The views expressed in this article are strictly those of Max Wideman.
The contents of the book under review are the copyright property of the author.
Published here March 2021

Introduction | Book Structure | What We Liked
Downside | Summary

What We Liked

When it comes to thinking about changing employers, or employees for that matter, the idea of introducing a personal project under the banner of "Transitioning" is a good one. As Steven Manchel puts it:[6]

"Transitioning covers the time between when you decide you are interested in perhaps leaving your company, to when you knock on your manager's door to resign."

So, what should you do before actually resigning to ensure a smooth Transitioning and make sure to avoid any disruptive and costly litigation? Here follows Steven's list of considerations from the employee's perspective:[7]

  1. What can and can't you discuss during the hiring process?
  2. When should you tender your resignation?
  3. What should you say when you quit?
  4. To whom should you address if your boss is out for the day?
  5. How should you compose your letter of resignation?
  6. Can you go secretly into your office the night before resigning and take your personal stuff?
  7. What information can you keep — and not keep?
  8. Before resigning, can you tell your revenue sources that you will be leaving?
  9. What if you are a manager or senior executive your self, should you determine who will come with you?
  10. In short, how can you make sure that you prepare and resign in the right way?

Steven adds that at the heart of his book is how to manage both the law and the psychology of Transitioning. Good transitioning requires a disciplined focus on the governing law, as well as a real appreciation for the feelings, emotions, and optics, and often the fear and anger, that are a natural by-products of Transitioning.[8], [9]

Of course, if you are on the receiving end, that's a whole different ball game! In my case, being laid off in a period of severe economic slowdown, I was advised to go to a relevant lawyer to write to my ex-employer to unlock government mandate compensation. As it happened, I was able to find new employment within a few weeks — so the whole exercise proved to be quite profitable — and all without tears.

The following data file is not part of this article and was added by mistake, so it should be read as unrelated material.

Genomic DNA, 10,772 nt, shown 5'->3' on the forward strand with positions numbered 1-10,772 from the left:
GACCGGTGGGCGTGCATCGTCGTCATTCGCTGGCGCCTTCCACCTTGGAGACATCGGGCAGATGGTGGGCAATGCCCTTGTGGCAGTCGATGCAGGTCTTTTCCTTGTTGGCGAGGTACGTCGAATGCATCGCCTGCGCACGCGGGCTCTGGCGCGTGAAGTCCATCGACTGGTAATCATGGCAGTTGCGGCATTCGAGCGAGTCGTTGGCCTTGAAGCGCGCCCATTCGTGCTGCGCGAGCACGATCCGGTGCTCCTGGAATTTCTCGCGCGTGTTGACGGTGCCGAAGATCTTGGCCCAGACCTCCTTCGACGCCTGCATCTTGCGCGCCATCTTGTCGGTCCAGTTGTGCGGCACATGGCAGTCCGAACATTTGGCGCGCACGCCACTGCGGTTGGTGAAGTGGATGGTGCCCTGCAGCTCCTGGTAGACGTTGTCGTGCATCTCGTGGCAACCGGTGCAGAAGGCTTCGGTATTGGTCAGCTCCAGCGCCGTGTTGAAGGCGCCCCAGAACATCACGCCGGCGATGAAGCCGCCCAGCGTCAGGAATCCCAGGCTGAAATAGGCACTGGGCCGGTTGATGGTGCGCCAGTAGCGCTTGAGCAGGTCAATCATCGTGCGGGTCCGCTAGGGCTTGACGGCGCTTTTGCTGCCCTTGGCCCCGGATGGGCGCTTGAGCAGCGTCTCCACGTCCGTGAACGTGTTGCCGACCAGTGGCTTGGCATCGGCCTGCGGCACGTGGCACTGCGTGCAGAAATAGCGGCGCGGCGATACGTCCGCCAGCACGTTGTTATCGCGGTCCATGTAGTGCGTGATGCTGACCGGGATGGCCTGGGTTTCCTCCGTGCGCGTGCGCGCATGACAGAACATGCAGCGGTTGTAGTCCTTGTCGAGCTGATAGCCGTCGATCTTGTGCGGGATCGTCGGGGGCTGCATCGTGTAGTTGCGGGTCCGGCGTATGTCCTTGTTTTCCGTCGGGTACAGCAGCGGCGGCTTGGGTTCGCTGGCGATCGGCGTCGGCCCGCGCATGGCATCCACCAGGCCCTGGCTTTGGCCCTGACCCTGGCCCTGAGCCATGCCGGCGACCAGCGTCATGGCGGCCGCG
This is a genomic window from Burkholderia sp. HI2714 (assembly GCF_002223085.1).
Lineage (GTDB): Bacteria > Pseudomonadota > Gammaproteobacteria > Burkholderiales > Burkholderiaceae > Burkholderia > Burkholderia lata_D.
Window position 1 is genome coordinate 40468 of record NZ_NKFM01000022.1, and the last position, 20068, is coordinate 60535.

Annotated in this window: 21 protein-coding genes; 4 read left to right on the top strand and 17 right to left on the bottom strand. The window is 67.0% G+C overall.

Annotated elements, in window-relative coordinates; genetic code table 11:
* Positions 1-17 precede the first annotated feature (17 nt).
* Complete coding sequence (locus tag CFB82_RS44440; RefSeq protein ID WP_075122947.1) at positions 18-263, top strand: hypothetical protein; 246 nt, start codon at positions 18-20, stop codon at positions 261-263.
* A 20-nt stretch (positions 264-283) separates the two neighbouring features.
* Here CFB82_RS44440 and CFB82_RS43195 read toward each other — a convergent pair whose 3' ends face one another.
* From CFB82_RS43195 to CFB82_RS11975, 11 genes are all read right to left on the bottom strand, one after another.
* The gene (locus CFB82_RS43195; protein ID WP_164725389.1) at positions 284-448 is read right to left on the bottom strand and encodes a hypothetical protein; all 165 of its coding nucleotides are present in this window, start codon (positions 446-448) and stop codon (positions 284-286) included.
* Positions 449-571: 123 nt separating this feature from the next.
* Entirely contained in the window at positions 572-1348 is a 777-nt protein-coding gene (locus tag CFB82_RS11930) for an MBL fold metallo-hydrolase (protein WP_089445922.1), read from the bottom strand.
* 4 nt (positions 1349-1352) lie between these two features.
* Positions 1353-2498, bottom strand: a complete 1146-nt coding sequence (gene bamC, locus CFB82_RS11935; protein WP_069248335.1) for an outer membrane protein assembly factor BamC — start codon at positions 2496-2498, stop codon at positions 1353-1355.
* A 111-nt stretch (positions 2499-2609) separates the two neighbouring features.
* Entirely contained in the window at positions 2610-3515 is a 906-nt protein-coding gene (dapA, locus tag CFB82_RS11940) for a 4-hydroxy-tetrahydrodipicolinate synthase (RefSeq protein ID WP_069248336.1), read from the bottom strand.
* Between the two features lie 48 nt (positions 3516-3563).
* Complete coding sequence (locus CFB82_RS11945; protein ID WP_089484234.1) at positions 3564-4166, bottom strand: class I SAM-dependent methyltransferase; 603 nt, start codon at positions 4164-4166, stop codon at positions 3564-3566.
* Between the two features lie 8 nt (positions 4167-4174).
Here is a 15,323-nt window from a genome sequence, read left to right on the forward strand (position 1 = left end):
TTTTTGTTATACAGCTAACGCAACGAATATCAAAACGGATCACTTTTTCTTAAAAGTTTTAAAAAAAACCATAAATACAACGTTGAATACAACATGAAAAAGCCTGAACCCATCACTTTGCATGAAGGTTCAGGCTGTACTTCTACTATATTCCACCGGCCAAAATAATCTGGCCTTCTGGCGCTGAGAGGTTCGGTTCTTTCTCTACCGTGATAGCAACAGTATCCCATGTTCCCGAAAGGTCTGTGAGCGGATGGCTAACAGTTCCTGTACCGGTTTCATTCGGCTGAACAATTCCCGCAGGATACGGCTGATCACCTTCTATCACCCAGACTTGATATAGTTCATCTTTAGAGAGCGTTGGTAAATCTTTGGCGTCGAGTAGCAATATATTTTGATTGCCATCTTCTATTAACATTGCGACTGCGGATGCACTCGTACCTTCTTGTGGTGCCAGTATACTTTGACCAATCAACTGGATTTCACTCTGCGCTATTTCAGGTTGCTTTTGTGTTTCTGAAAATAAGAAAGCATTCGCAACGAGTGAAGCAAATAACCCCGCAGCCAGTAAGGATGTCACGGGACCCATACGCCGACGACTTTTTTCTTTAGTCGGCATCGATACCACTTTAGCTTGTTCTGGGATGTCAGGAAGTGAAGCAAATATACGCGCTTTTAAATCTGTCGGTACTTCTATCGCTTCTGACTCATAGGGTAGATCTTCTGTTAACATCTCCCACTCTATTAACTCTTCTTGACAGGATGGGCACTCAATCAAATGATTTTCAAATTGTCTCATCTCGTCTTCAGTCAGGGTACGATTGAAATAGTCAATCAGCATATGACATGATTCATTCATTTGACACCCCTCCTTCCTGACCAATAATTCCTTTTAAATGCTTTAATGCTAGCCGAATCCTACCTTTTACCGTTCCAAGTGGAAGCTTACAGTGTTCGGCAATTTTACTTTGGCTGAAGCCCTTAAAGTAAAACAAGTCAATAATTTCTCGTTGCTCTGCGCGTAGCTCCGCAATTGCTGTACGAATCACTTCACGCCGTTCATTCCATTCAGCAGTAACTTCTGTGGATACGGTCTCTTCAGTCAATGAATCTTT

The book's Introduction concludes with a case study: "Don Jenkins: Between Opportunities" giving examples of what to do and not to do. This case study provides the basis for further discussion and emphasis on "The Art of Resigning".[10]

Part Two of the book is devoted to a discussion of "How companies Best Manage the Process of Hiring from the Competition". On the face of it, you may think that this part of the book is not really relevant. May be not now. However, as you gain experience and rise up the employment ladder, sooner or later you are quite likely to be presented with the challenge of staffing a big new project. If you are looking for well-qualified staff, then where will they come from? The answer is: "the competition", of course! So, Chapters 4 and 5 are well worth keeping in mind.

The book is well written in a clear style, and the content makes for light easy reading. Having been there and done some of that, the book in my view offers sound and realistic advice that is well worth taking to heart. That is whether you are resigning, being laid off, or the unfortunate recipient of a letter of termination.

Book Structure  Book Structure

6. Ibid.
7. Ibid, abstracted from Steven's Introduction, on p3.
8. Ibid, p4.
9. Bear in mind that author Steven Manchel is writing from the perspective of the law in the US and US State Law of the day. The specifics will vary in different countries and from time to time.
10. In Chapters 1 through 4, pp21‑52.
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